Intriguing thoughts on designing (anything) for the future

 

Found floating thru my twitter stream, Mr. Boyd discusses  “Speculative Design.”  Worth the read.  Some quotes of interest:

Jeff Hammerbacher’s observation that ‘the best minds of my generation are thinking about how to make people click ads’.

So, if the best minds of the 90’s created derivatives, shall we expect the same dynamic of calamities from the current focus?

We shouldn’t think about the future as a smooth, comfortable extrapolation of the mundane. We are over that. We have moved into the post-modern, where new norms prevail. Some characterize our new world as VUCA: unsurpassed levels of volatilty, uncertainty, complexity, and ambiguity.

Smooth sailing, no?

Is the political chaos and gridlock in the US a function of the liquifying political system? Our systems of governance are based on electing a very small number of people to represent all the rest. Can we cut out the middle man in politics like we have in buying books? What would web-mediated direct democracy work like? Feel like? Smell like? The Pirate Party in Europe is using a platform called Liquid Feedback, which is central to their inner workings, but is a speculative design for the rest of us.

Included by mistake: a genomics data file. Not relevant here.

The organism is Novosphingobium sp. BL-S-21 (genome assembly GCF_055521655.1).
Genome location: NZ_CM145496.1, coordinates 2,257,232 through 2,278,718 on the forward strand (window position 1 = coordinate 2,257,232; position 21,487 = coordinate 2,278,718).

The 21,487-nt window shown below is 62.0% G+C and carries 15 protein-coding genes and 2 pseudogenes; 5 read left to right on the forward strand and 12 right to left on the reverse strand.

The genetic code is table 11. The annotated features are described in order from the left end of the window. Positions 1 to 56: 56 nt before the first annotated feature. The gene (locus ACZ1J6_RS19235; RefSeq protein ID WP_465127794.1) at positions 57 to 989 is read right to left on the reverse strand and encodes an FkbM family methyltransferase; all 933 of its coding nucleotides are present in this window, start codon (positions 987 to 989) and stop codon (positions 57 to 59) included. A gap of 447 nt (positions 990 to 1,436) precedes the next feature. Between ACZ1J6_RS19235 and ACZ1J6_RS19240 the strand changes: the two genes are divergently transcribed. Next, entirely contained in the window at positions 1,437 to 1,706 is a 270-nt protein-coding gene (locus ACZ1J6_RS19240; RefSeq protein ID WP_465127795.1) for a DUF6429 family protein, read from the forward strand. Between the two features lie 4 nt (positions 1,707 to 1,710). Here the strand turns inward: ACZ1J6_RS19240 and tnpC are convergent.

Provocative thought!

Reconnecting people to their food will be huge.

And a means of “grounding” our local economies… Perhaps Boyd should run for office.

Rachel Armstrong said recently that the problem with ‘the future’ is that it’s not the future at all: it’s a version of now. It’s the distillation of predetermined cultural prejudices and preconceptions, it’s not a map, or even a good science fiction story.

But you can design revealing toys that explore our preconceptions, construct ‘imaginary appliances’ to help us trick our way out of the corner we have painted ourselves into. And it might be that the corners with the most paint — the hardest problem spaces — might be the most rewarding areas of exploration.

Enough said — To work!

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